John Harris: What do we want? History! When do we want it? Now!

The Heretic: What sort of protest group is it that includes Tory leadership candidates, the Liverpool team, Rupert Murdoch and Jeremy Clarkson?
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The Independent Online

On close inspection, however, their excitement seemed a little misplaced. In big, bold capitals, the tickets read, "Live 8 Live On Screen", a hucksterish description of the bolted-on enterprise whereby second-class gig-goers would be admitted to Hyde Park to watch the show on giant televisions. Given that the concert would be beamed to most TVs on the planet, the idea seemed rather bizarre - though no one in the queues seemed to think so. According to press reports, there was much talk of "the cause", plenty of enthusiasm for the idea of "taking part", and even more chatter about the epochal nature of the day. "This is going to be the biggest event of our generation," said a 19-year-old student named Ben Archer.

In tandem with Live 8's location, it all put me in mind of that watershed event at the tail-end of summer 1997, when thousands watched an event of allegedly similar importance on those self-same giant screens. Indeed, it doesn't seem entirely misplaced to see the funeral of Diana, Princess of Wales, far more than the original Live Aid, as the decisive harbinger of a very modern archetype: those periodic spectacles that suspend the usual rules of our atomised society, and are built around huge, emotion-strewn crowds. The big draw, it seems, is the thrilling feeling of significance. Poverty might have been the focus for Live 8's organisers, but another concern seemed to be playing on the minds of its audience. Just before Coldplay's set came the inevitable announcement: : "You're part of history."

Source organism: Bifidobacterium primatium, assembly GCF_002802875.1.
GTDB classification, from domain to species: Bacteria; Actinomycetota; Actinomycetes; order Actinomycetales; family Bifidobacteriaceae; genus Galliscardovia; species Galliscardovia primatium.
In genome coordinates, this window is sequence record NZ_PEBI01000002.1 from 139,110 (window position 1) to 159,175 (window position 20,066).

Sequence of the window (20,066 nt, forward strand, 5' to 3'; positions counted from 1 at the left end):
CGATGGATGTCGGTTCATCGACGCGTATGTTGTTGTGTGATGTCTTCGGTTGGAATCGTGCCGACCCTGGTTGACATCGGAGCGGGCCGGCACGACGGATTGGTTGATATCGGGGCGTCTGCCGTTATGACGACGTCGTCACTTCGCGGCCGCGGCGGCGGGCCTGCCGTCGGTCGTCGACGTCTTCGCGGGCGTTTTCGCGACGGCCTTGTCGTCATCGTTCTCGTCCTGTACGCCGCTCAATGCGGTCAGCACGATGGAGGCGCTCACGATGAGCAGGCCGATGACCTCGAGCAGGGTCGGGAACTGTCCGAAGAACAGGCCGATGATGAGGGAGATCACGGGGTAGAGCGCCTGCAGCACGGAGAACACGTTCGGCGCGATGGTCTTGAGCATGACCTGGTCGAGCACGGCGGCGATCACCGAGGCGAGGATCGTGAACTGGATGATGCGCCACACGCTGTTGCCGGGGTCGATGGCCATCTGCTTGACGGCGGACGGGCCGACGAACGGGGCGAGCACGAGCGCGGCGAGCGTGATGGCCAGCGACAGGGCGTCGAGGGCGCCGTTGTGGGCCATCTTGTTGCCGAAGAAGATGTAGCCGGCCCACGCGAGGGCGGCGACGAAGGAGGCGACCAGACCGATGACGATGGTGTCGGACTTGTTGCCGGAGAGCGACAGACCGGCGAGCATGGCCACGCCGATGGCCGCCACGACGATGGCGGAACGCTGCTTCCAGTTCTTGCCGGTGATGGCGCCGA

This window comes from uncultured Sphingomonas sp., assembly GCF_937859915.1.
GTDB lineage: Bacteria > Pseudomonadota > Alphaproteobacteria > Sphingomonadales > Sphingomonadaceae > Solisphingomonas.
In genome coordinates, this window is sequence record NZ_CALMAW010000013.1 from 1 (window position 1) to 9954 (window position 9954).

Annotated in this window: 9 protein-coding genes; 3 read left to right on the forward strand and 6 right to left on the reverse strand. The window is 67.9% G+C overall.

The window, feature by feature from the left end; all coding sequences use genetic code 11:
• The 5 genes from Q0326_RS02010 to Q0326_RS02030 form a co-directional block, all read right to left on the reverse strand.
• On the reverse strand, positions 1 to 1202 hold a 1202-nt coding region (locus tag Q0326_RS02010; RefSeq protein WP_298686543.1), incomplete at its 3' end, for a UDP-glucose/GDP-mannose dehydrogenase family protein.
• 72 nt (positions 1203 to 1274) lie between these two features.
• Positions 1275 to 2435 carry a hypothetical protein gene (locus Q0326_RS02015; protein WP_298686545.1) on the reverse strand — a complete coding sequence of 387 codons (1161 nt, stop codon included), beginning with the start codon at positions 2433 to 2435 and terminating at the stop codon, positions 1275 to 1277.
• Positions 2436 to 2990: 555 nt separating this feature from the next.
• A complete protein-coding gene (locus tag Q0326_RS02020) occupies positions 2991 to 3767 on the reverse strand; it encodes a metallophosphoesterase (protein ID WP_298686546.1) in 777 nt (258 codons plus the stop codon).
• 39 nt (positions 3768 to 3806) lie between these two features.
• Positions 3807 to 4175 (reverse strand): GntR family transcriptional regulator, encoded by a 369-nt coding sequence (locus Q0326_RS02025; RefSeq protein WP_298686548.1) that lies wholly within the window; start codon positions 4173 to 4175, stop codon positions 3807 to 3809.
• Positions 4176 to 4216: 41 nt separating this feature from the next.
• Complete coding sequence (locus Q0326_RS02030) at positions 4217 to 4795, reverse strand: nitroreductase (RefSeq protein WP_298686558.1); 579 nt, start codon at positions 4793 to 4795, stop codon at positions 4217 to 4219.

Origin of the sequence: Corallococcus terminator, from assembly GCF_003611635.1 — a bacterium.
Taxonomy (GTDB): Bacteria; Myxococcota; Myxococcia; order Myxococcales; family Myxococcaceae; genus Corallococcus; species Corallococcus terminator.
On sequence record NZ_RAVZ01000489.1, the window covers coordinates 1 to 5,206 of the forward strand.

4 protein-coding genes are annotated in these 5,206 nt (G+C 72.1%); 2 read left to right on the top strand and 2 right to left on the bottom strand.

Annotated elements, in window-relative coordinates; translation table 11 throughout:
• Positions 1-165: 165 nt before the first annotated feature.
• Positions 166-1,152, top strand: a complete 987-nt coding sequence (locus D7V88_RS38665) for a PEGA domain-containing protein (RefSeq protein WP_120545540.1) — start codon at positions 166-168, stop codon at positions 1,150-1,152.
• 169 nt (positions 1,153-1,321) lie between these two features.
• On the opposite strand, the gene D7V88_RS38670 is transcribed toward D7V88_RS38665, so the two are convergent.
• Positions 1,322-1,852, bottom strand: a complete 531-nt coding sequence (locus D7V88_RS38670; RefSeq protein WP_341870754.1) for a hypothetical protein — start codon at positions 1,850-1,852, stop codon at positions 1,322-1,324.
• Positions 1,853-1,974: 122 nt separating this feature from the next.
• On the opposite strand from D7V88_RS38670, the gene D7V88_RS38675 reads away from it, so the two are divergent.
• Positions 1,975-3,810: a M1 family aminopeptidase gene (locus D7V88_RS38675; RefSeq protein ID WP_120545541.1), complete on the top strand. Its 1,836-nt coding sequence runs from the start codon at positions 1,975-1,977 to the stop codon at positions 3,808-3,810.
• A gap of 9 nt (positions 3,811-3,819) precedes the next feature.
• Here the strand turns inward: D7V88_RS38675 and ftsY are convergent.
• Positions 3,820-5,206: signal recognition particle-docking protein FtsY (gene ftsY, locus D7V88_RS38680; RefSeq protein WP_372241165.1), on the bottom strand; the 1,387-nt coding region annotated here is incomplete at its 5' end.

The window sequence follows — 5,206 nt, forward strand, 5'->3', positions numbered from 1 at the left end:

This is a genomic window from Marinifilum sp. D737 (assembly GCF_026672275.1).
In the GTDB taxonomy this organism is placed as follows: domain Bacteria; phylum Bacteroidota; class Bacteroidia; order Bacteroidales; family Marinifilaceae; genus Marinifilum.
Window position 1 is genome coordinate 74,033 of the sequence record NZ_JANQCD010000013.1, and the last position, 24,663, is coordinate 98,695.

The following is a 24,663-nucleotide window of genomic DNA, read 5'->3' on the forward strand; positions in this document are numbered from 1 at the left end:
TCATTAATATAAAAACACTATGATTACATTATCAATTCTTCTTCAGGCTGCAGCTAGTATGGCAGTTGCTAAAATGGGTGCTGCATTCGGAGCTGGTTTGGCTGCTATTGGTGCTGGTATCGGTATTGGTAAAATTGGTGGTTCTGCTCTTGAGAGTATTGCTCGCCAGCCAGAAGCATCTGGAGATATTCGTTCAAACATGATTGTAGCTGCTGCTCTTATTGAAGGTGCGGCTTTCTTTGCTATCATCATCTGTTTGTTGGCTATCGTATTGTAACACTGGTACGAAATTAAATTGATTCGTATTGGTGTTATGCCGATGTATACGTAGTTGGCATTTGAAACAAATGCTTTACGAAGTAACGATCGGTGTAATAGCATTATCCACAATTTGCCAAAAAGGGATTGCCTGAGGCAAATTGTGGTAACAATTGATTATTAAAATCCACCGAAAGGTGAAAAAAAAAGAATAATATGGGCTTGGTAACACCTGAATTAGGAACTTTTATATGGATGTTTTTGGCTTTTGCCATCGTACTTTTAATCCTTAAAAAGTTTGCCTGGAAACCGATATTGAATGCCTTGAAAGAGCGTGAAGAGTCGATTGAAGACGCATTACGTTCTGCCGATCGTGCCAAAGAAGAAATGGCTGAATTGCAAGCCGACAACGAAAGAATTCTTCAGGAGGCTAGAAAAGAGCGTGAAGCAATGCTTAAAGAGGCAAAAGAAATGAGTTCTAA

For the generations who have experienced slightly more tumultuous times, all this must seem very strange. My grandparents, for example, had no need to make a point of participating in history - their involvement was obvious, in the contemporaries they lost to war, the bombers that flew over their homes, and the industrial strife that marked their working lives. Now, however, we seem to think we can connect with big narratives only via coach trips to big events, and the magical invocation of the "H" word. (I don't know whether the Make Poverty History campaign thought of all this when they came up with the slogan, but it's surely a beautifully subliminal aspect of it.)

None of this is, of course, intended to besmirch the motives of either MPH's founders, or most of the musicians who took part in Live 8. It should, however, give us pause for thought when it comes to the political momentum that the event and the wider campaign can generate. Specifically, it raises doubts about Bob Geldof's idea that Tony Blair - with whom, it has to be said, he seems to be getting absurdly friendly - might somehow seize on the energy created yesterday and stride into the G8 summit claiming "the largest democratic mandate ever collected in the history [that word again] of this planet". For a start, that notion seems to embody a view of the British government, seen also in Richard Curtis's icky G8 drama The Girl in the Café and Bill Gates's on-stage tribute to Blair and Brown, which sacrifices realpolitik to something bordering on whimsy. More important, however, it ignores what MPH's inflation to such huge, consensual, supposedly historical proportions actually means - because once the Diana syndrome kicks in, the first casualty is meaning.